I was having a ponder this morning, whether or not some of the wiki leak information is being fed through from the intelligence agencies in these non western governments? A sort of information smokescreen.

    So rather than trying invade or destabilize the western governments with serious spying; they are just leaking the truth to rock the boat.

    This may seem a little far fetched, but it would fit a with things like the attacks on the Iranian infrastructure computer systems.

    Anyhow just a little bit of Monday morning conspiracy theory

    Wellington • Since Jan 2009 • 54 posts Report Reply

  • Matthew Poole,

    There are definitely people out there who believe governments should have no secrets. A former co-worker was firmly of the opinion that even things such as terrorism response plans should be public record.

    One big problem the US has is that it has demonstrably misused classification in order to avoid releasing politically-embarrassing documents generated within the walls of power. That makes people distrust, generally, the government's application of classification to information. Toss in a population of people vetted to "Top Secret" which is nearly as large as Auckland and you've got a recipe for classified material to be leaked, especially when nobody's quite certain how many people actually do have clearances at any given level.

    Auckland • Since Mar 2007 • 4097 posts Report Reply

  • Matthew Poole, in reply to Daniel Wilton,

    The US (I think CIA) got snapped stating publicly that, rather than trying to take WL down through legal means it might be better to discredit it by posting false material. One cannot help but wonder if some of what's going up is the fruition of that plan. WL is certainly losing its credibility in a lot of circles with a) the exposure of Assange's true personality, and b) the vendetta with the US.

    Auckland • Since Mar 2007 • 4097 posts Report Reply

  • Craig Ranapia,

    OK, could someone explain to me the public interest in this:

    One cable reveals how the London embassy passed on intelligence about a British Labour minister, apparently picked up from civil servant contacts, saying he “reportedly remains a bit of a hound dog where women are concerned”.

    The minister, whose name the Guardian is withholding, was “forced to apologize …to a female…who accused him of sexual harassment…. and has had marital troubles in the last few years”.

    The confidential dispatch continued: “Contacts who know him well report he has manic depressive tendencies – ‘he’s very up one minute, very down the next’, and at least one…colleague has described xxx as a “‘bully’"

    That’s not exposing war crimes and human rights abuses, but tabloid gossip released under a thick pall of media sanctimony. Now to be fair, diplomacy may well be gossip with better table manners but I don't really see the public interest argument here in releasing the cable.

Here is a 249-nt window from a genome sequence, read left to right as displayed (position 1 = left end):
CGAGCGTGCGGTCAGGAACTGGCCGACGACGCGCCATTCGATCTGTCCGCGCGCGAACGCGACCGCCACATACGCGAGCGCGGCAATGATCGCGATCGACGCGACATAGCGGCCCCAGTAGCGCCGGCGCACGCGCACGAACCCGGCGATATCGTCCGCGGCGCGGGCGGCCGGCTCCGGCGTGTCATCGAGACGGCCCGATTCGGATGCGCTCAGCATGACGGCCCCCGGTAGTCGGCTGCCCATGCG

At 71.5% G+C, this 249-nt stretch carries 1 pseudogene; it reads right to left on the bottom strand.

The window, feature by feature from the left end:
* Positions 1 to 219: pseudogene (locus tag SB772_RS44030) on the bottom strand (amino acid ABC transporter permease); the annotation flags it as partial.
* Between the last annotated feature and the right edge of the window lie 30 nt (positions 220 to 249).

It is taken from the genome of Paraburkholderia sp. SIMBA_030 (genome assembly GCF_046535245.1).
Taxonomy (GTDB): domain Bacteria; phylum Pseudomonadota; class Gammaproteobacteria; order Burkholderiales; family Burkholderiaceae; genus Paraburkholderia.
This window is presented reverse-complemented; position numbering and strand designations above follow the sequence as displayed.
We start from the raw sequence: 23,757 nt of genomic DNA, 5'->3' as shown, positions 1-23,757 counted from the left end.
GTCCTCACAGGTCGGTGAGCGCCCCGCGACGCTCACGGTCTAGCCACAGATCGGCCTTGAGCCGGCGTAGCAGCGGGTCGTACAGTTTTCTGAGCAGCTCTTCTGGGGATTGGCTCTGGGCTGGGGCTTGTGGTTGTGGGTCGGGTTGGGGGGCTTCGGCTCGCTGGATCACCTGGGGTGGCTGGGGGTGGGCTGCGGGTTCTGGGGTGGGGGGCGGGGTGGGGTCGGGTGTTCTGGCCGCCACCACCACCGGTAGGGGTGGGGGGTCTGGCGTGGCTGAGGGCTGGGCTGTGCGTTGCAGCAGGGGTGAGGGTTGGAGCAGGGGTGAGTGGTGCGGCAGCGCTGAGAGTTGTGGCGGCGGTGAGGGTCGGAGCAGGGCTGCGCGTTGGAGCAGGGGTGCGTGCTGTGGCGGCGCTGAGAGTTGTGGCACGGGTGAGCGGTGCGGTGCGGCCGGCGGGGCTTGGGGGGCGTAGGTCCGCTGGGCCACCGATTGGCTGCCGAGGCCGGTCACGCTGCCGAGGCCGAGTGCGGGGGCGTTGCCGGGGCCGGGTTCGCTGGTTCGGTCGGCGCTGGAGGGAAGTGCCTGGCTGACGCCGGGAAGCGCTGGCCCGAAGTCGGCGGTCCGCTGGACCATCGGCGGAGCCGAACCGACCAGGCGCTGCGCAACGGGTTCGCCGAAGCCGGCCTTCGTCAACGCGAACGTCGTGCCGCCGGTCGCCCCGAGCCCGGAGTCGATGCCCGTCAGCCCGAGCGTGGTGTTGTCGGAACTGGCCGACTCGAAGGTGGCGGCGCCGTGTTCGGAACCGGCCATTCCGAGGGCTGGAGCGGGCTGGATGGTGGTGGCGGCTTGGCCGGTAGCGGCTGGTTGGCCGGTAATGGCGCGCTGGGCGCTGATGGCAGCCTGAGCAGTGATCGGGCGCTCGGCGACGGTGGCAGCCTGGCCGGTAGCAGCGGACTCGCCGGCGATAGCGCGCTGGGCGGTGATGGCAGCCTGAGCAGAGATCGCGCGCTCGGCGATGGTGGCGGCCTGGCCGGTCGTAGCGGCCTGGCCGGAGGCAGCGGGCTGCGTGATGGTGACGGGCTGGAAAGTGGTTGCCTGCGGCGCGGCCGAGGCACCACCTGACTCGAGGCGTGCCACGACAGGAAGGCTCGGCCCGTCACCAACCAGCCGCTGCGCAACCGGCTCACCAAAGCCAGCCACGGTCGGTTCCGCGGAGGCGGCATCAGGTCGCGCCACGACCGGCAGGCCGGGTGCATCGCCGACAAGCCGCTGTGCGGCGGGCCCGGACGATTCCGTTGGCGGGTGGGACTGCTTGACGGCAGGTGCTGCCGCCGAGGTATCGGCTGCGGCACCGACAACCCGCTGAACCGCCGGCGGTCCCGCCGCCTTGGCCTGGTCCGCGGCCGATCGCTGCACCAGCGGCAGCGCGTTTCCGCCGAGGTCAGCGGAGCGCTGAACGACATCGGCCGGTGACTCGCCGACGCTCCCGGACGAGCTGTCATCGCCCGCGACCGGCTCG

North Shore, Auckland • Since Nov 2006 • 12370 posts Report Reply

  • Russell Brown,

    The US (I think CIA) got snapped stating publicly that, rather than trying to take WL down through legal means it might be better to discredit it by posting false material. One cannot help but wonder if some of what's going up is the fruition of that plan.

    John Young of Cryptome, who dissociated himself from Assange in a very emphatic and public way by releasing listserv emails has been quite frank about the possibility that the emails he has been receiving from Wikileaks "insiders" are of this nature.

    They may well be that. Or they may be an accurate characterisation of disturbing behaviour by Assange. We don't know, because it's ... secret.

    Auckland • Since Nov 2006 • 22849 posts Report Reply

  • Andrew E,

    Wikileaks got off to a bad start with (some) others in the access to information community when it threatened those who did something other than praise its actions.

    174.77 x 41.28 • Since Sep 2008 • 200 posts Report Reply

  • Andre Alessi, in reply to Idiot Savant,

    I suspect we’d also find they’re not safe to release. The US may be the Evil Overlord with poor fashion sense, but they can’t get away with just murdering leakers. Whereas it happens on a monthly basis in Russia.

    I'd be surprised if the release of classified information would put anyone else in Russia in danger that wasn't already. It's the people with access to classified material who arrange the political killings anyway, so there shouldn't be anything new for them.

    Devonport, New Zealand • Since Nov 2006 • 864 posts Report Reply

  • BenWilson, in reply to Craig Ranapia,

    It's most interesting to see just how powerless the diplomats from many countries feel against the likelihood of Iranian nuclear weapons. It's no surprise that a military strike is seen as unlikely to work, but interesting to hear it said by the very people calling for those strikes.

    Auckland • Since Nov 2006 • 10657 posts Report Reply

  • Russell Brown,

    Wikileaks got off to a bad start with (some) others in the access to information community when it threatened those who did something other than praise its actions.

    Quite ...

    “We are very disappointed in your lack of support and suggest you cool it. If you don’t, we will, with great reluctance, be forced to respond.”

    Auckland • Since Nov 2006 • 22849 posts Report Reply

  • Russell Brown,

    It’s no surprise that a military strike is seen as unlikely to work, but interesting to hear it said by the very people calling for those strikes.

    Yes -- I found that really interesting.

    Auckland • Since Nov 2006 • 22849 posts Report Reply

  • Russell Brown,

    Meanwhile, the Australian government gets scary:

    Australian Government adds Wikileaks to banned website list

    The Australian communications regulator has issued a stark warning that websites who link out to 'banned' hyperlinks are liable to fines of up to Aus $11,000 a day.

    Auckland • Since Nov 2006 • 22849 posts Report Reply

  • Matthew Poole, in reply to Russell Brown,

    I'll tell you what's scary about Australia: at KiwiCon over the weekend, we got advised by an Aussie speaker that they don't have double jeopardy. Now that is scary. After hearing that, nothing that they might do to trample on free expression is in the least bit surprising!

    Auckland • Since Mar 2007 • 4097 posts Report Reply

  • Craig Young,

    Er, namesake? Glen Beck and Rush Limbaugh would probably make friends quickly with the post-communist nomenklatura and advertise them as the offspring of a laudable transition to neoliberal orthodoxy. Large amounts of dosh good, public sector bad?

    Craig Y

    Wellington • Since Nov 2006 • 573 posts Report Reply